Login | Register   
LinkedIn
Google+
Twitter
RSS Feed
Download our iPhone app
TODAY'S HEADLINES  |   ARTICLE ARCHIVE  |   FORUMS  |   TIP BANK
Browse DevX
Sign up for e-mail newsletters from DevX


advertisement
 

Build a Wiki System with Rails : Page 5

Learn how to build a simple, file-based Wiki system using the Ruby on Rails web application framework. You won't believe how easy it is.


advertisement
Other Notable Files
The app/views/layouts/application.rhtml-generated file provides an application-wide (that is, across all controllers), consistent look-and-feel, which includes things such as the header and footer. However, you can also have controller-specific layouts, so I renamed this file to wiki.rhtml to make it applicable only to your WikiController. This wiki.rhtml file also links to the cascading style sheet (CSS) file, public/stylesheets/wiki.css, which you can in turn use to control the aesthetics of your application such as the colors, fonts, and so on.

The one other pre-generated file, which I have tweaked slightly, is config/routes.rb. By modifying one of the mappings and deleting the generated public/index.html file, you can access the index page without the trailing URI (that is, /wiki/):

map.connect '', :controller => "wiki"



In other words, a URL of http://localhost:3000/ is treated the same as http://localhost:3000/wiki/.

I also added the following line to the config/routes.rb file to allow you to use clean REST (Representational State Transfer)-like web services URLs:

map.connect 'wiki/:action/:f', :controller => "wiki"

For example, with the above line added, a URL such as http://localhost:3000/wiki/view?f=untitled would look like http://localhost:3000/wiki/view/untitled. This sort of URL formatting is something the Rails helper methods (such as link_to, redirect_to, url_for, and others) automatically handle for you.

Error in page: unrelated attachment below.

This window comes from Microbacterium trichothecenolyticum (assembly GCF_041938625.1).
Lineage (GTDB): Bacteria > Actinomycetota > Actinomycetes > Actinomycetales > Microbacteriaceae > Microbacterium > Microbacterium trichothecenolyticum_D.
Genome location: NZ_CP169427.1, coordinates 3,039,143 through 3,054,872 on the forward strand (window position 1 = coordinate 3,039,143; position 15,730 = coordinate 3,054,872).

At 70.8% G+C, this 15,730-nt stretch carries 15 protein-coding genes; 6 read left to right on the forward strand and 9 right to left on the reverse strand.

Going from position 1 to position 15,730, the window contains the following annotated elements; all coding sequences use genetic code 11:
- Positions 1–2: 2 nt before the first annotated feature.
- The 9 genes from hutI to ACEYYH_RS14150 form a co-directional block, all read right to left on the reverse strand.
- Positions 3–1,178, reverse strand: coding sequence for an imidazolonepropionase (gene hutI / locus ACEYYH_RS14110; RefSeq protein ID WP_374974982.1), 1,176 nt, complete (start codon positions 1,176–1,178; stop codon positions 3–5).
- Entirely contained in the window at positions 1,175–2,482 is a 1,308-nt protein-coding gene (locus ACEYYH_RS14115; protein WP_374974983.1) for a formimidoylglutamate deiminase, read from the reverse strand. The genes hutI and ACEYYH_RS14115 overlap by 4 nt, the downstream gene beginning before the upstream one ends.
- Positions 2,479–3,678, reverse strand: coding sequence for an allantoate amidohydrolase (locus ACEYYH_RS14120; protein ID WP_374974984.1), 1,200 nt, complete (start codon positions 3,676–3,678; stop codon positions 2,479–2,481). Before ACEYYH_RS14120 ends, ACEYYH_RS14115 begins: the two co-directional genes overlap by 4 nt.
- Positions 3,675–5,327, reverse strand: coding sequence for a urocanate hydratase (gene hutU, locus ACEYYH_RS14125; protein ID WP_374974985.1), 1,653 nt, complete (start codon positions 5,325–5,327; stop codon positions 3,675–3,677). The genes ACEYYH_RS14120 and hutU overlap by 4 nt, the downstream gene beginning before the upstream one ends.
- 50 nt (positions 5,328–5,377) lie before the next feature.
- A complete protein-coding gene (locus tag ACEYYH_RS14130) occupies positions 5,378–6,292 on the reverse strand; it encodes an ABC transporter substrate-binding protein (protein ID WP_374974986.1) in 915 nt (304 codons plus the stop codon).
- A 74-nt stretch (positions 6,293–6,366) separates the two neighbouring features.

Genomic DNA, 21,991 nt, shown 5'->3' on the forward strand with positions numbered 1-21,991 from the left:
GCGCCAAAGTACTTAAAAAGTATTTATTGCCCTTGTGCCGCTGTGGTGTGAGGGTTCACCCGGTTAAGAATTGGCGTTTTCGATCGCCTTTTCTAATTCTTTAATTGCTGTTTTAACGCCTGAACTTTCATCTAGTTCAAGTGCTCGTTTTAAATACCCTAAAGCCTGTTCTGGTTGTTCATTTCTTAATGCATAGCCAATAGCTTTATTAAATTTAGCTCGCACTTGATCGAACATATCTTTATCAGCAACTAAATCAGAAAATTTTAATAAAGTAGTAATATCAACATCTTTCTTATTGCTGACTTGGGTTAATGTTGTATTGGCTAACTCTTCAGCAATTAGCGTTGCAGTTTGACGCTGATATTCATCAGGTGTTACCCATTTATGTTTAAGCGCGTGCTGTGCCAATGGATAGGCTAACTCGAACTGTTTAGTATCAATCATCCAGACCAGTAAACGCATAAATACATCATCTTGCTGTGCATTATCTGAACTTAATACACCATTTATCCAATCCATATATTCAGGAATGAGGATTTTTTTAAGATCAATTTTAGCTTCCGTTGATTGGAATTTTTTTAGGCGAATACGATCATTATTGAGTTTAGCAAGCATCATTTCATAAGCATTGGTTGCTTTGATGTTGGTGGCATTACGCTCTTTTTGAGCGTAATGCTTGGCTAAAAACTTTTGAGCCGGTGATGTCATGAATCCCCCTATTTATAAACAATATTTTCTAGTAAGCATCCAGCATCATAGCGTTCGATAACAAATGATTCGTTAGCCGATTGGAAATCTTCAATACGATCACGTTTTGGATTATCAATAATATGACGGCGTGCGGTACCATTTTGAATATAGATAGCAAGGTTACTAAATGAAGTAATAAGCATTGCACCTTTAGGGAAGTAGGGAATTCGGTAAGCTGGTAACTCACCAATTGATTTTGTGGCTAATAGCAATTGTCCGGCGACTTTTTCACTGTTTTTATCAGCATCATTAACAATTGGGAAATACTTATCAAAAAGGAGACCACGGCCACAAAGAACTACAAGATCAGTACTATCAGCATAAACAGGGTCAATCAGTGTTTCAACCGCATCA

What Next?
You have successfully built a completely functional Wiki system, but you obviously can add to and enhance this basic system. If you are interested in learning more Rails or simply building upon the downloadable application, here are a couple of suggestions:

  1. Leverage the strengths of Rails and have your application persist its Wiki pages in a database (perhaps using a text data type for the actual Wiki text).
  2. Add search capabilities to the application using an existing Ruby gem that provides indexing and searching capabilities. For example, one such gem named Ferret can be found at ferret.davebalmain.com/trac.
  3. Add support for commonly found Wiki features such as WikiWord, change history, and so on.

Apart from that, have fun coding with Ruby and Rails!



Anil Hemrajani has developed code for 20 years, published dozens of articles and a popular book, won multiple industry awards, given talks in four continents, built a popular award-winning developer community, and run a successful company. He is currently an independent consultant.
Comment and Contribute

 

 

 

 

 


(Maximum characters: 1200). You have 1200 characters left.

 

 

Sitemap